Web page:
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Review: Mississaugua G & CC — New Greens a Way Forward?

The 10th at Mississaugua

I spent most of Monday at a media day for Mississaugua G&CC. It is a venerable old club, but its course felt a bit like a Frankenstein. More than a half dozen architects had taken a go at Mississaugua over the years, ranging from the likes of Stanley Thompson and George Cumming, to Graham Cooke and more recently Doug Carrick. Carrick’s work largely started like the others — piece meal, without a focus on what was really plaguing the course. The problem was that Mississaugua was like a B-list Hollywood starlet who had one too many plastic surguries. Most of the course’s character was gone admist continued tweaking, especially to its greens. Which was a shame, because this is a club with an almost unparalleled history, including Canadian Open wins by the likes of Walter Hagen and Sam Snead.

But the course had fallen out of favour in recent years, despite a terrific location and prestigious membership. It almost out of the Top 50 in Score’s ratings in 2004, only to move up slightly to 41 in 2006. One of the major problems was its putting surfaces. Many had been rebuilt over the club’s 100-year history, leaving a mish-mash of greens with surfaces that were different, built on different soils and which each had its own unique characteristics. It meant the greens not only putted differently from one to another, but they also were very difficult to maintain.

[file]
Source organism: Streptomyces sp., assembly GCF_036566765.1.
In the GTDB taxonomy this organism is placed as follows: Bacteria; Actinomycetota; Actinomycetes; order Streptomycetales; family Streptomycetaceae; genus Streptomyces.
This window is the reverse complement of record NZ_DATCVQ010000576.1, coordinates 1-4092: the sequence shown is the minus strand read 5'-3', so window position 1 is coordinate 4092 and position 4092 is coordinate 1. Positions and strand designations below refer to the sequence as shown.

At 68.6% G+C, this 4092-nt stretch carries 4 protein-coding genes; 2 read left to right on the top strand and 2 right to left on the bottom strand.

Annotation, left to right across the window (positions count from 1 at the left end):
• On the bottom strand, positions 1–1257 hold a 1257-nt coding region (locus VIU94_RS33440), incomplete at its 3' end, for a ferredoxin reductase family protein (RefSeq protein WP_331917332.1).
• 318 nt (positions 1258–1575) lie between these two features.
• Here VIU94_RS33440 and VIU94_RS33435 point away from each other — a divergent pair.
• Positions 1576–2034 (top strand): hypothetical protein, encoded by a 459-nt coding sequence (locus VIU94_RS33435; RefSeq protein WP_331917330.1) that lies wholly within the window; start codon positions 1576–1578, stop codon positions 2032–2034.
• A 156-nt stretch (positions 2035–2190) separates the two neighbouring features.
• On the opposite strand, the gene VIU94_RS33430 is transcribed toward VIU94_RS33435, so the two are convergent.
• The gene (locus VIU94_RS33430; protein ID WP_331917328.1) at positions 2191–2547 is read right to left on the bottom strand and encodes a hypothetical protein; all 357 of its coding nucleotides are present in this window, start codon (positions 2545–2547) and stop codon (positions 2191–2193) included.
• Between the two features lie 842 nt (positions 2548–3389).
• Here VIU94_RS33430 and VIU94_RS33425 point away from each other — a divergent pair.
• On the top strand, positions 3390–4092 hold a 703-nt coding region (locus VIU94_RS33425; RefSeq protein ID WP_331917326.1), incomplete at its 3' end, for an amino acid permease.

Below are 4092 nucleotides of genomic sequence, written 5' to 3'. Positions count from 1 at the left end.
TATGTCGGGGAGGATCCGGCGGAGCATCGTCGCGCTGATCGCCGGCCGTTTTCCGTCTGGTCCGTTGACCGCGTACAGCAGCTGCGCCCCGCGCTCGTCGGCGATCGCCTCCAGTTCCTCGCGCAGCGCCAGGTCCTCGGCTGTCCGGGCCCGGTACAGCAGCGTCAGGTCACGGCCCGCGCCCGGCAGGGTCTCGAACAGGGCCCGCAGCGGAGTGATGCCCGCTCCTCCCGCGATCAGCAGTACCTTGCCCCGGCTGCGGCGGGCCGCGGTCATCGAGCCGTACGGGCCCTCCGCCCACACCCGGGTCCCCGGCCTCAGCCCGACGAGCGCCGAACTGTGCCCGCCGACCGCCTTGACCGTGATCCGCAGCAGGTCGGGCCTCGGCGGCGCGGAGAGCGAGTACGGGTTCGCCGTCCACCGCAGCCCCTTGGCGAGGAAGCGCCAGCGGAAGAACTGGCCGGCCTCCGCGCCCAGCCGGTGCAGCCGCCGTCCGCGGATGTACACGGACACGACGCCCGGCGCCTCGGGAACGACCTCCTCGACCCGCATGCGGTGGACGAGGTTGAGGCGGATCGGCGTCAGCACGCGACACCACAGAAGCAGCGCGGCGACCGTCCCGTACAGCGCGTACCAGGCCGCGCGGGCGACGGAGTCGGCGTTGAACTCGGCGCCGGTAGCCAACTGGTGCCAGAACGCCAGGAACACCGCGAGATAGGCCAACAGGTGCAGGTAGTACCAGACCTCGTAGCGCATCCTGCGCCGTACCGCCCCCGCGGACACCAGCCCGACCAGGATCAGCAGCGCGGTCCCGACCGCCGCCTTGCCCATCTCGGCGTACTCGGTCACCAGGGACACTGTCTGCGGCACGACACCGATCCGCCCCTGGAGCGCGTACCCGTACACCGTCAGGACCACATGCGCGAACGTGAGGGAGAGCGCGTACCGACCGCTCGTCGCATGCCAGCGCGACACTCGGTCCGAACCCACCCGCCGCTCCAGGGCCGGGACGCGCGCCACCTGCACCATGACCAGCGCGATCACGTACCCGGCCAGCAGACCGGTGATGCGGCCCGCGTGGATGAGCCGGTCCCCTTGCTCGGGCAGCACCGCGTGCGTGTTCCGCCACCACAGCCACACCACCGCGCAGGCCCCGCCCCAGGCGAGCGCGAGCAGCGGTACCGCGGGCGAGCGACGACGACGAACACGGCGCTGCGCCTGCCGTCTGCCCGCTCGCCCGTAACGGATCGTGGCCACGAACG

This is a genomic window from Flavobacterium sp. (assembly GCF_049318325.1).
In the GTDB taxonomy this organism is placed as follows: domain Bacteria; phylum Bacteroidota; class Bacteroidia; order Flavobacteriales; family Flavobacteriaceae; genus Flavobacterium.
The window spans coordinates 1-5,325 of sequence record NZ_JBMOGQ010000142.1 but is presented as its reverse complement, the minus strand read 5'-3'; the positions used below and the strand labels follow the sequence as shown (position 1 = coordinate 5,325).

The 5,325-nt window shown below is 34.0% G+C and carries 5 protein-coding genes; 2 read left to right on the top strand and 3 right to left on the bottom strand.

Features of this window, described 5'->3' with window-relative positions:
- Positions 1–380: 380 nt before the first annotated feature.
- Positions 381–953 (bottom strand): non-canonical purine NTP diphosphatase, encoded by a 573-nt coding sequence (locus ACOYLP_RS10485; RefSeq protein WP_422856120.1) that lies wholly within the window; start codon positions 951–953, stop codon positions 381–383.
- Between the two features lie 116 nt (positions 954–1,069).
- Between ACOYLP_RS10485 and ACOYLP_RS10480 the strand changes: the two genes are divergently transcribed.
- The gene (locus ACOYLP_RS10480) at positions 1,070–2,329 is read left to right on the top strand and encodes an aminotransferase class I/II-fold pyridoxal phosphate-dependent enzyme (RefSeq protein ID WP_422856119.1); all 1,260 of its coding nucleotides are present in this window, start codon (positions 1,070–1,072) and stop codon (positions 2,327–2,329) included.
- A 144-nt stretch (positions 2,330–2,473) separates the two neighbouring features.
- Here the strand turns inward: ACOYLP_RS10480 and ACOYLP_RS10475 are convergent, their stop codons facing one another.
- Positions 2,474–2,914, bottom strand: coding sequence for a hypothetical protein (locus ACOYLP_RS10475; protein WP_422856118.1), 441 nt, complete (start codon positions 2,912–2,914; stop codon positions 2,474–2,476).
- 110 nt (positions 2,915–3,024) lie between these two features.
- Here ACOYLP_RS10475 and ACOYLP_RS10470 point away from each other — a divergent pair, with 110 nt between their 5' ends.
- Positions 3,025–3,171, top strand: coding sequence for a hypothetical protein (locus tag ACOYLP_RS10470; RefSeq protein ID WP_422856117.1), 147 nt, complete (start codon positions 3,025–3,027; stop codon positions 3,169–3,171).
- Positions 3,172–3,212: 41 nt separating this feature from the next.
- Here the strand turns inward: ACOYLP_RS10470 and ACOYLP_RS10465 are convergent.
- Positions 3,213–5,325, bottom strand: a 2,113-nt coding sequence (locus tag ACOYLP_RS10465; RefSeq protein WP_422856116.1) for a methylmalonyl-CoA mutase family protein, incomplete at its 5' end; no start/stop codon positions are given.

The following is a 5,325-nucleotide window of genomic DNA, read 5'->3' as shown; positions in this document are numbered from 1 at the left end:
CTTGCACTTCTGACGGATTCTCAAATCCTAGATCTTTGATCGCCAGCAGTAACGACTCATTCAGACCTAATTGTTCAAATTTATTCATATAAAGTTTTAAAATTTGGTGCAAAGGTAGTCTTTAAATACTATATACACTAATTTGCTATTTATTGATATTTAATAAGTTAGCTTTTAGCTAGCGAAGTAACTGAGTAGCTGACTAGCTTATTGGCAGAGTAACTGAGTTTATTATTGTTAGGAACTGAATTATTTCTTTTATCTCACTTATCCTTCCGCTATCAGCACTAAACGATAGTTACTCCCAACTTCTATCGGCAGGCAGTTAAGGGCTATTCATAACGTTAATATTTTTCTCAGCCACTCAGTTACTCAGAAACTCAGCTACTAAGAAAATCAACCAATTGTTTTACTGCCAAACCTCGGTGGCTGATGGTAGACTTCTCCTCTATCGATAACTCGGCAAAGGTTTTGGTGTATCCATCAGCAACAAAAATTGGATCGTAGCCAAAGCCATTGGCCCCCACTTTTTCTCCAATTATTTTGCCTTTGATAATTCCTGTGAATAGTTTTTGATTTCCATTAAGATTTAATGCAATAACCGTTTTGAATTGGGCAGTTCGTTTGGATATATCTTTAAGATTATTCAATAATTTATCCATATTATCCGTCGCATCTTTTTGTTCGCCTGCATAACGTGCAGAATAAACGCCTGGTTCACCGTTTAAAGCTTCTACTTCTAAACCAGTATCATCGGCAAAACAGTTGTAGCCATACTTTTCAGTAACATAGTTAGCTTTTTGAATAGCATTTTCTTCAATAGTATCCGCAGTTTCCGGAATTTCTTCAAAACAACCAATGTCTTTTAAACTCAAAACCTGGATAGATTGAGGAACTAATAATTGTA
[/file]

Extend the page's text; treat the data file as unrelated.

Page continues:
That apparently wasn’t good enough for the course, which determined something more drastic had to be done to right the ship. That decision was decisive and extreme — close all 18 greens and rebuild them from scratch, creating new putting surfaces that were larger and utilized the same surfaces. Carrick was hired to do the job.

Last August the greens were closed and members began playing to temporary surfaces for the remainder of the year. It was a gutsy move. I ran into the head of the greens committee who pushed for the shutdown yesterday. He said if the plan hadn’t worked, he’d have had to leave the club. He laughed as he said it, but I doubt he was joking.

He was breathing a sigh of relief yesterday after playing. The greens, which have had only a few months to grow in, are among the best in Canada. Why? Whereas most new courses seed their greens, Carrick and Mississaugua decided to try a unique process. They grew the sod for the greens off-site, growing them in on the same soils as would be present at the course. When the greens were shaped and structured, this new sod, which had been growing for a year, was stripped off and moved to Mississaugua.